The sample is important. He recommends that producers pull from 12 to 15 cores for each 40 to 50 acres of uniform field area. “Anything larger than 50 acres should be split and split where soil type or textures change.

“Send samples in promptly.” He said soil left in a truck for several days will change and will not reflect what was initially available in the sample.

A zero to 6 inch sample is the standard test depth, but he said pulling deeper samples may identify nutrient carryover and possibly reduce fertilizer cost. “At a 12-inch to 24-inch depth, a significant amount of nitrogen may be available,” he said. “Often, a producer can grow a crop with just available nitrogen in the soil, especially following a drought and a failed crop.”

Reducing nitrogen demand, he said, lowers production costs. Less nitrogen also may promote an earlier crop, and an earlier harvest, especially with cotton.

He said tests show that residual nitrogen in corn land has produced yields equal to similar areas where nitrogen was applied. In multiple years, corn, cotton and grain sorghum responded to residual nitrogen. In a seven-year cotton study on 55 sites, only 13 responded to added fertilization with 100 pounds of residual nitrogen present.

“In one study, the value of residual nitrogen was as high as $80 per acre,” McFarland said.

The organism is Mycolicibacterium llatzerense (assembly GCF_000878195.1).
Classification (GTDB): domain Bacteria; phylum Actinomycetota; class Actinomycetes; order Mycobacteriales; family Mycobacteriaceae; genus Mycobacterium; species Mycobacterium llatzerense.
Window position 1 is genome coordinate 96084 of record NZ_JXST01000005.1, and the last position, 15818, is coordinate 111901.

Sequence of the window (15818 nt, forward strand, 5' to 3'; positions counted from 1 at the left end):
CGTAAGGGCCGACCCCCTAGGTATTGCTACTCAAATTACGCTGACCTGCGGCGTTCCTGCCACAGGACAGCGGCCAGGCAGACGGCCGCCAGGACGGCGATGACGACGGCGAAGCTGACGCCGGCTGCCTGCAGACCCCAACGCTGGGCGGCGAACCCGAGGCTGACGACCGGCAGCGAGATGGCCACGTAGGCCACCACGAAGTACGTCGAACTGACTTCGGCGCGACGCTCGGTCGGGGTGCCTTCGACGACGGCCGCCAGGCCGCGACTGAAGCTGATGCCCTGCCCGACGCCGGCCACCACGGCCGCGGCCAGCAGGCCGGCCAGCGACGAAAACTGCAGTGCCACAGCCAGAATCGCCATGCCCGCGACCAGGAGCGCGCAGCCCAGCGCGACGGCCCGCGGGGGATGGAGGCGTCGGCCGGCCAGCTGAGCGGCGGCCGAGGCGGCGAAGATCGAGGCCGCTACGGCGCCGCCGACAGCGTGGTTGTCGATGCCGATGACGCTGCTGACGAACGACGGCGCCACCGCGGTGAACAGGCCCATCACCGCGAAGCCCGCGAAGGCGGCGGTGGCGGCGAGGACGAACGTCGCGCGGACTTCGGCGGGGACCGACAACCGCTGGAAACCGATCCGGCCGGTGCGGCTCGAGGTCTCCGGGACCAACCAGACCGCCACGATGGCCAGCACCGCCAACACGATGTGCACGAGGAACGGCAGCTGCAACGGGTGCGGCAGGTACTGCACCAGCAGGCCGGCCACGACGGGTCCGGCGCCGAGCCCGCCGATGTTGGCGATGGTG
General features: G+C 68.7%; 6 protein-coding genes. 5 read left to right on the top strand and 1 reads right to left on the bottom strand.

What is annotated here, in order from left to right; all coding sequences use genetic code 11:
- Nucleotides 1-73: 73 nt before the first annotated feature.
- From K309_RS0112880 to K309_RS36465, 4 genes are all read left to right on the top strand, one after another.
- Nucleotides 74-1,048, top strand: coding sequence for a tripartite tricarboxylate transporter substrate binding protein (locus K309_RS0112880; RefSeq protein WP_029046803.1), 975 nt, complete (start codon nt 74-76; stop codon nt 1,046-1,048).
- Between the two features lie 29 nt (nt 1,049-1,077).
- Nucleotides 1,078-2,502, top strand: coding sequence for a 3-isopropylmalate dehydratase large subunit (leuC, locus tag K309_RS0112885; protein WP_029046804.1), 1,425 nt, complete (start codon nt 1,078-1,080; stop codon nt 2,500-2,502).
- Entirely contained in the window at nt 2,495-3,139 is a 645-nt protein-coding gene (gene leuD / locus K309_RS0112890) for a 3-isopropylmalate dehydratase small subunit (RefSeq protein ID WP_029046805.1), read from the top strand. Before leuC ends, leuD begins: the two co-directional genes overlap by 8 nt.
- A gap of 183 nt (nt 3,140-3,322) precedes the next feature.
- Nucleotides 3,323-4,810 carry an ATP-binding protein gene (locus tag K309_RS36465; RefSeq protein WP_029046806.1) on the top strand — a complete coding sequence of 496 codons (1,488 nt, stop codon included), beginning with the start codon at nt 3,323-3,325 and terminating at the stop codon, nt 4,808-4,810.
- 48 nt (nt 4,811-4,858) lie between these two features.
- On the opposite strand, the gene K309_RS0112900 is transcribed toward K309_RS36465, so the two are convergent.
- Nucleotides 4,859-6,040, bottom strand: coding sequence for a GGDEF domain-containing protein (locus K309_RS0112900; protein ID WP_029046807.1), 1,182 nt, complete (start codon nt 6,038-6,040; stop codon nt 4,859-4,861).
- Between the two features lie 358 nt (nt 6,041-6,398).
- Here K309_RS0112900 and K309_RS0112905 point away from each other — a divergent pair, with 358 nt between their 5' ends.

He recommends producers continue to take the zero to 6-inch sample every year. And when they pull deeper samples he recommends using two buckets, one for the standard sample and one for the deep one. “Bag the samples separately.

“Farmers will find nutrients and they will save money on fertilizer,” he said. “And they have several tools to help sampling. Some are pre-marked at 6 inches, 12 inches, 18 inches and 24 inches.  Cost ranges from $40 to $70—maybe less when bought in bulk.

“Also, moisture conditions need to good for best sampling.”

McFarland said farmers have several choices for nitrogen fertilizers. “Pick the cheapest one,” he said. “Plants don’t care, so buy based on the cost per pound of nutrient.”

McFarland said phosphorus is a critical nutrient, especially important for healthy plant root systems. “Phosphorus is very stable, insoluble and does not leach or volatize. That’s a blessing and a curse because it can stratify.”